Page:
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New Library Section: Contract Details

While contractual details may not be sabermetric statistics or concepts, they can still be really confusing. I consider myself a pretty knowledgeable baseball fan, yet I still get baffled with details about player options and service time. Baseball is one of the more complicated sports in terms of rules, and so it only makes sense that the many transaction rules surrounding the game are just as intricate and tedious.

As a result, I’ve started a new hub over at the Library for contract details. You can find the hub underneath the “Sabermetric Principles” drop down tab, and I’ll be adding pages to it throughout the next week. At the moment, the first page up there is on Player Options. I also have planned articles on waivers, service time, and a few miscellaneous topics like the Rule 5 draft. If there are any other topics that you would like to see covered, please contact me either on Twitter or using the “Contact” link provided in the sidebar at the Library.

After the jump, you’ll find the write-up on player options that can now be found at the Library.

In and of themselves, options aren’t a confusing concept. The idea behind them is simple: to keep teams from hording minor league talent, and to provide minor leaguers more of a chance to reach the majors. If a minor league player is placed on a team’s 40-man roster – which must be done to protect that player from being selected in the Rule 5 draft – then they are given three option seasons. This means that if a team sends a minor-league player on their 40-man roster to the minors at any point during a season, they use one of that player’s options. After all three of a player’s options have been used, that minor-leaguer can no longer be freely sent to the minors – they must first be placed on waivers, giving other teams the chance to claim them.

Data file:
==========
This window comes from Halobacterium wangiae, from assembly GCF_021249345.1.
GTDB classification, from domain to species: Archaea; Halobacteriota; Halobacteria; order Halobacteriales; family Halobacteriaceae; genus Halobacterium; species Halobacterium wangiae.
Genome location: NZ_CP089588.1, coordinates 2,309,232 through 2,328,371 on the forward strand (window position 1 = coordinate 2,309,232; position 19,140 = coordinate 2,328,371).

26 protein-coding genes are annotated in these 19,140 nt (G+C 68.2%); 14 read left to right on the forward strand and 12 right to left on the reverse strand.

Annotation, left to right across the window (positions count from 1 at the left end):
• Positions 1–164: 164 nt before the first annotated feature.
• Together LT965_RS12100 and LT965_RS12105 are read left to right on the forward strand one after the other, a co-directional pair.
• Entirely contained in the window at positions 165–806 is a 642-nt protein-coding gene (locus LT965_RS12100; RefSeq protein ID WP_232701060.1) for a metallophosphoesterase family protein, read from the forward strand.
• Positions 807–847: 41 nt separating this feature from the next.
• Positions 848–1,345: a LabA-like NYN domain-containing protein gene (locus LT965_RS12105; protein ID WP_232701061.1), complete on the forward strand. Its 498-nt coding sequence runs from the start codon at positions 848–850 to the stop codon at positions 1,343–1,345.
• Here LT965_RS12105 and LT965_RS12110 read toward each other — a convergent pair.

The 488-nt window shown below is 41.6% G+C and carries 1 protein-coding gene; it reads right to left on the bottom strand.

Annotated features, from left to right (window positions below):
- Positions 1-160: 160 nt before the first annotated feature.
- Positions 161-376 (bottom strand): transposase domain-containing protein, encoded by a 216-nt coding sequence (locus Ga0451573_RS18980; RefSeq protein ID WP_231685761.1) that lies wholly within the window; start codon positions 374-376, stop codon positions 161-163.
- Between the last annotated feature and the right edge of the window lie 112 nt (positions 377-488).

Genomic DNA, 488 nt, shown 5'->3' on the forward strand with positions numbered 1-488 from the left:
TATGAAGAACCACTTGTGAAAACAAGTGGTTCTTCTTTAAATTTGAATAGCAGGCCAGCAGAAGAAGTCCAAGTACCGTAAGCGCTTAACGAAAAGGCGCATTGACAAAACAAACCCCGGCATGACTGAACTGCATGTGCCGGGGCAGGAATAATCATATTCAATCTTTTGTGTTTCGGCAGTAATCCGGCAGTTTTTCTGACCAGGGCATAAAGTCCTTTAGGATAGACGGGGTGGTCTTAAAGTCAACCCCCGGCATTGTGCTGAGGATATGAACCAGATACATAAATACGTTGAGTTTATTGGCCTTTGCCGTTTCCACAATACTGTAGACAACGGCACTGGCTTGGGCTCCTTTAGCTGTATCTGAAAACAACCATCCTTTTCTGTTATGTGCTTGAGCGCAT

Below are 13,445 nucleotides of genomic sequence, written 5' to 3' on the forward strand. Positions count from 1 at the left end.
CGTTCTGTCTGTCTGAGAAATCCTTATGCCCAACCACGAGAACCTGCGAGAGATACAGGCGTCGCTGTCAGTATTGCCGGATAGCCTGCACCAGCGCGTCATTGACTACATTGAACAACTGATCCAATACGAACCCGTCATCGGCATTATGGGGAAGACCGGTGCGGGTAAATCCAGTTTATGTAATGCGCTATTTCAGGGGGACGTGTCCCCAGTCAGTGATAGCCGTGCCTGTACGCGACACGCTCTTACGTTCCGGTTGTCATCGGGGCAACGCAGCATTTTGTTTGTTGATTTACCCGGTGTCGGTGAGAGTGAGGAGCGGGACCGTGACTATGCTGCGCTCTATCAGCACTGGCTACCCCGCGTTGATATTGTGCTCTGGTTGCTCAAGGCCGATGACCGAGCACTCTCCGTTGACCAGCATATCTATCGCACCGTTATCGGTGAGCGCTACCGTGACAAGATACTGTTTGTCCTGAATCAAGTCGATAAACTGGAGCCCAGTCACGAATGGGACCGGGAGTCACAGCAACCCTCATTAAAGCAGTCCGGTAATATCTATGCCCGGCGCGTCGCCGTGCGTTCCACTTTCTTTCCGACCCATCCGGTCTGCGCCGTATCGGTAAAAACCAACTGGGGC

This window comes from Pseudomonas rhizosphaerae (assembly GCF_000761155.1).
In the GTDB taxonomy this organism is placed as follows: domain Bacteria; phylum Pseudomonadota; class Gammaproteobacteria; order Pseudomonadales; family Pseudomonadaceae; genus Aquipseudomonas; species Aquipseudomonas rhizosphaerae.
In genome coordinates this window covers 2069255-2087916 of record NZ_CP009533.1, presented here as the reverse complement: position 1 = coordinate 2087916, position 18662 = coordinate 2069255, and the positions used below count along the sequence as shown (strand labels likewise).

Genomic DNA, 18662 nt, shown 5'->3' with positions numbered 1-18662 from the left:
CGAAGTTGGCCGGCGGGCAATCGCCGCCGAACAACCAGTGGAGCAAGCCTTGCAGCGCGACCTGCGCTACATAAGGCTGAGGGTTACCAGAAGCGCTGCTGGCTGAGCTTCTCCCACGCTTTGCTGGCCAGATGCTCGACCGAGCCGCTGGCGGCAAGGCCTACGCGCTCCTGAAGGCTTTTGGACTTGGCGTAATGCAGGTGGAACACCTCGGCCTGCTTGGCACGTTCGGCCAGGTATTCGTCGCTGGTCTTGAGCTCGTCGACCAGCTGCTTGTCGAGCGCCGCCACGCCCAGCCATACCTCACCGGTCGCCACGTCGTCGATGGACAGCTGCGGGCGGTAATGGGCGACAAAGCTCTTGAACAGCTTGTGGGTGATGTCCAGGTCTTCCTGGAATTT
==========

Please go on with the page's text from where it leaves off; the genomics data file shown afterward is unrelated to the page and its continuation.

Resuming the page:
The key word in the above section is “option seasons“. A team can call up and send down a prospect multiple times in the same season, yet they still only use one of that player’s options. In other words, this means that if a player doesn’t stick in the majors three years after being placed on a team’s 40-man roster, they have to either be kept on the 25-man roster or be placed on waivers before going to the minors again.

That’s the basics, now for some caveats and details.

– Players with fewer than five professional seasons will be given a fourth option year. This comes into play mostly with marginal players, as you need to be good enough to get added to a team’s 40-man roster at some point, but not good enough to reach the majors and stick within the next three season. Also, this typically affects players who sign major league contracts right after the draft.

–  An option isn’t used if a player is injured all year or they spend less than 20 days in the minors during the course of the season.

– Once a player is sent to the minors, they are must remain there for at least 10 days before being recalled (with the exception of if they need to return due to an injury). This is to prevent teams from bouncing one or two players up and down depending on the day of the week.

Links for Further Reading:

Options – Biz of Baseball

The Quick Rundown of Options – FanGraphs

Death, Taxes, and the Major League Waivers – Baseball Analysts

Understanding Option Years – River Ave. Blues